For some, the enforced remote-working plus a recognition that transactional technology is still (in the main) insufficiently advanced in the reinsurance market, while brokers are advising them to advance the calendar (which let’s be honest, means stick to it for placements but give us more time to place your risks), might just feel that now is the time to break away from the calendar entirely.

Breaking the reinsurance calendar, in terms of breaking away from it and placing risks at points during the year that make more sense to the cedents and also the capital providers, while leveraging much more advanced technology to not just “place” risks, but to actively match them in the most optimal way with the most appropriate forms of capital, could result in a more efficient market all-around.

No other marketplace that involves the buying and selling of a commodity (such as risk), or matching of commodities to assets, ties itself to such a strict renewal calendar of activity.

In most financial markets that involve trading of any kind, you can trade at any point in the year and you’ll pay prices commensurate with the ambitions, motivations and efficiencies, based on market conditions, of the other side of the trade at whatever point that is.

Maybe it’s time for reinsurance to look more seriously at the example set by the catastrophe bond market here.

Yes, the catastrophe bond market still sees issuance bulking up around renewals, but the ILS market does tend to get its deals done “around” the renewal, rather than having such strict signing dates.

Placing your catastrophe bond early but have the reinsurance or retro coverage incept at June 1 is a regular occurrence and has been for years.

Some of the first cedents to begin bringing property catastrophe reinsurance programs to market early, in advance of the hurricane season, were the major sponsors of ILS and cat bonds, who had clearly felt the benefits of being out before the rush and before the brokers got too busy at any pinch-point times of the year.

But really, this shouldn’t even be about getting out early, or avoiding market congestion.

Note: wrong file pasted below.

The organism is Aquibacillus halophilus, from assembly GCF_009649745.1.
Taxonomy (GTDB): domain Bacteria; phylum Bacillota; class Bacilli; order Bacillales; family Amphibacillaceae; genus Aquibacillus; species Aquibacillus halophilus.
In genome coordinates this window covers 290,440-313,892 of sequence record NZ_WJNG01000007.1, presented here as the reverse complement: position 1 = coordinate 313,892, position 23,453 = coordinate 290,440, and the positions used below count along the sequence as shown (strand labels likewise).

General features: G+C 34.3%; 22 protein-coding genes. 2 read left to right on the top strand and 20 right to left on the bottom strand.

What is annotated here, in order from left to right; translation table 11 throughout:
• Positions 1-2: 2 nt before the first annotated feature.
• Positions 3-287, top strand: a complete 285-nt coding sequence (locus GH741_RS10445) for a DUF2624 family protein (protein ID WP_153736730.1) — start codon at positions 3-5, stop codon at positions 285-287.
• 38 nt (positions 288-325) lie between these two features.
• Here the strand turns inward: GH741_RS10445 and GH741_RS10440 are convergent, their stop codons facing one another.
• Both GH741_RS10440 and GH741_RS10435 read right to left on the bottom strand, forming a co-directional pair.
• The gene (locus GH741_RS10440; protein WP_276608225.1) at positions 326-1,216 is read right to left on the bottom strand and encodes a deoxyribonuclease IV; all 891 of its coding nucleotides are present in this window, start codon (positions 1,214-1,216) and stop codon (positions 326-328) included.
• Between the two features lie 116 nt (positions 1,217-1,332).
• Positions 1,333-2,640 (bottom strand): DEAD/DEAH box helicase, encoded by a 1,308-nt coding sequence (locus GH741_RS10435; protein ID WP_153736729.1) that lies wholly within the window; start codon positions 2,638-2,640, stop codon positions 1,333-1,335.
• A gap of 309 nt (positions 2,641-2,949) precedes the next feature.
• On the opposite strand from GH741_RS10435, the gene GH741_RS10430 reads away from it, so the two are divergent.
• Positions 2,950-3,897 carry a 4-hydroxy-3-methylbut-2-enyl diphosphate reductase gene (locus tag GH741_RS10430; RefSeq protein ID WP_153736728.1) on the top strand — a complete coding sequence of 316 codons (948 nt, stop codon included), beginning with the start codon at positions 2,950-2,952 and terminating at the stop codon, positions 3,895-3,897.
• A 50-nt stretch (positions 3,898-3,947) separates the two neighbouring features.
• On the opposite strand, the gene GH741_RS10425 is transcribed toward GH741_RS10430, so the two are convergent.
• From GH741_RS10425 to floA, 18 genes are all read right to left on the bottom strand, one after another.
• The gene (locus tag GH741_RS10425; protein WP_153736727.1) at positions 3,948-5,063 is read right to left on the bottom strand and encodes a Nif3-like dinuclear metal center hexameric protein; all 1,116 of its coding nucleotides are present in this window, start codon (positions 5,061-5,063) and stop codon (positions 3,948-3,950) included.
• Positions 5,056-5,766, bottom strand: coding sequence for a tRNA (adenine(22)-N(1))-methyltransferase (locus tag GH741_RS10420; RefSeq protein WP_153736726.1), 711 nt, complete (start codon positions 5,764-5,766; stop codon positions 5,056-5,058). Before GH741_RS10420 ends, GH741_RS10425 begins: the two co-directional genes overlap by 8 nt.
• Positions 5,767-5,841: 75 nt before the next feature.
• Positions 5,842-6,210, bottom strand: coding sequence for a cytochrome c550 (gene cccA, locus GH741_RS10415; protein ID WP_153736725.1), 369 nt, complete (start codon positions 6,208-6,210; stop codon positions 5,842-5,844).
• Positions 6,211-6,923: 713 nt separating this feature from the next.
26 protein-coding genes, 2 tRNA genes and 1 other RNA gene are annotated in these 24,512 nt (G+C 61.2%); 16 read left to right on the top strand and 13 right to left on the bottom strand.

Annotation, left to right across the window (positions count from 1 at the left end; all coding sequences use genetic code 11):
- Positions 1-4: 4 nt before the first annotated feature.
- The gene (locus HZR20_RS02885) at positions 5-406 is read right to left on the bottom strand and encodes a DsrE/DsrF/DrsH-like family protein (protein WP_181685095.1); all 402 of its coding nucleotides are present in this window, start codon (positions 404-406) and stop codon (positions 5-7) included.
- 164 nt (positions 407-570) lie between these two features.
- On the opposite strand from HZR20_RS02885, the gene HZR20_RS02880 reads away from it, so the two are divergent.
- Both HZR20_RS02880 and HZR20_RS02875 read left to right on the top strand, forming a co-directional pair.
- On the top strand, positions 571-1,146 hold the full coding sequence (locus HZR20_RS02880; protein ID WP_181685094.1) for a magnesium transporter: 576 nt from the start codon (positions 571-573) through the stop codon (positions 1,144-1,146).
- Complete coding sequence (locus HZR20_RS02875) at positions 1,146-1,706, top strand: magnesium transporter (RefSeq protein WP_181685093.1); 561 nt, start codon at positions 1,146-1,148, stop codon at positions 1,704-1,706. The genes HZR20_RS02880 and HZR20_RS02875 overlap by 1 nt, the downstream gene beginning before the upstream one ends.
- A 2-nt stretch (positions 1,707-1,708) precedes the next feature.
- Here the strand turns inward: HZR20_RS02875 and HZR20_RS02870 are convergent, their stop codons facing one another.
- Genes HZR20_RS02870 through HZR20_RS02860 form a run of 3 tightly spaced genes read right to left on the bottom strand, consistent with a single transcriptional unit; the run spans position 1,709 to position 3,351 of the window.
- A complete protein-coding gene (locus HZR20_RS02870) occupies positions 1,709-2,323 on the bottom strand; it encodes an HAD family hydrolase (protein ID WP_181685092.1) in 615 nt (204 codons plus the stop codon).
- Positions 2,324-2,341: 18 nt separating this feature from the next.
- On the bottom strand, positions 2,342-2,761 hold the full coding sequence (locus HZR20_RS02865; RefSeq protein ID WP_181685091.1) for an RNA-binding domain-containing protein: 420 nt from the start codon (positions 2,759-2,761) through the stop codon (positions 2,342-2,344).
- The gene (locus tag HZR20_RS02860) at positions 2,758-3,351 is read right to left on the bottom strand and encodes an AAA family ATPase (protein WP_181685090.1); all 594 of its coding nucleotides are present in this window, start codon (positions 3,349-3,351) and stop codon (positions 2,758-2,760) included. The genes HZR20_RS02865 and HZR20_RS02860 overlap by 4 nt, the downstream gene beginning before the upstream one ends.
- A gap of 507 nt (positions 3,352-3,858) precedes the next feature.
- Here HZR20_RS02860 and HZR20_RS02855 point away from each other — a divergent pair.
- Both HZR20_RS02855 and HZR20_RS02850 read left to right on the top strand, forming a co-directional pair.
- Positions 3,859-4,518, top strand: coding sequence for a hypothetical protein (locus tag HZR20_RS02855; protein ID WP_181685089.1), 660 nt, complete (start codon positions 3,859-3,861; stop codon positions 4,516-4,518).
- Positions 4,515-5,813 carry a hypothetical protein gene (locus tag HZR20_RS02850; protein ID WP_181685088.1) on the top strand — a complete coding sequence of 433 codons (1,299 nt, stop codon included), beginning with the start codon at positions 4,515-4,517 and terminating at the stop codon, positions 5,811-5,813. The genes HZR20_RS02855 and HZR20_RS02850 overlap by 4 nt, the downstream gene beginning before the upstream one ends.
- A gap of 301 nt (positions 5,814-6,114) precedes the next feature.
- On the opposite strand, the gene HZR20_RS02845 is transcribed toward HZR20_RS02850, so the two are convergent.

This should be about managing your risk portfolio in the best way for you as a cedent, secure in the knowledge that when you want to transfer some of that risk, reinsure or retrocede it, the market is open and there are technologically advanced ways to gain price discovery, and then place or trade it with the most appropriate and capital efficient counterparties.

The experience we all find ourselves in, of working from home and leveraging technology within our jobs more than ever, suggests that the reinsurance cycle needs to adapt to this new working reality.

Capital (weight of) almost broke the reinsurance cycle over the last decade or so. But the return of catastrophe losses showed it hadn’t broken it, but rather had changed it forever.

Now, enforced remote working and technology could be the driver of a permanent change to the reinsurance calendar as well.

Ultimately this could be good for everyone, removing pressure and overload at key times of year. It’s likely that a lot of activity would remain relatively tied to key renewal date inception, at least to begin due to the maturing and renewing of contracts.

But just a little more big-thinking around how best to turn the reinsurance market into one that trades more effectively and regularly, with liquidity and efficiency, might show us that right now is the time that the reinsurance calendar can be changed forever and for the better.

Of course, not everyone would want to change anything about the market calendar, as there are plenty of reasons not to as well.

But it does feel like the calendar has become more flexible over recent years, helped often by the desire to get out early to ensure capacity is available and at the desired prices.

Whether reinsurance could ever become a more actively traded marketplace, in terms of buying and selling, adding hedges and risk transfers in-line with portfolio changes remains to be seen.

But given the technologies now available to model and adapt portfolios of insurance risk in almost real-time, it seems logical to assume that the buying of protection and transfer of those risks will have to become much more fluid and frequent as a result.

Interesting times are ahead, as we believe the dislocation created by the current pandemic will drive an increasing move towards technology in the marketplace, with perhaps more focus on truly useful and transformative tech, rather than tech replacements for decade old market paradigms.

While some may say that the cycle has returned, we still believe its different and will never be the same.

So perhaps now is the time to adjust to that new reality and the even newer one that is now being carved out by the pandemic, matching the reinsurance renewal calendar to business and portfolio needs, rather than forcing cedents into following the same market structure that’s been in place forever.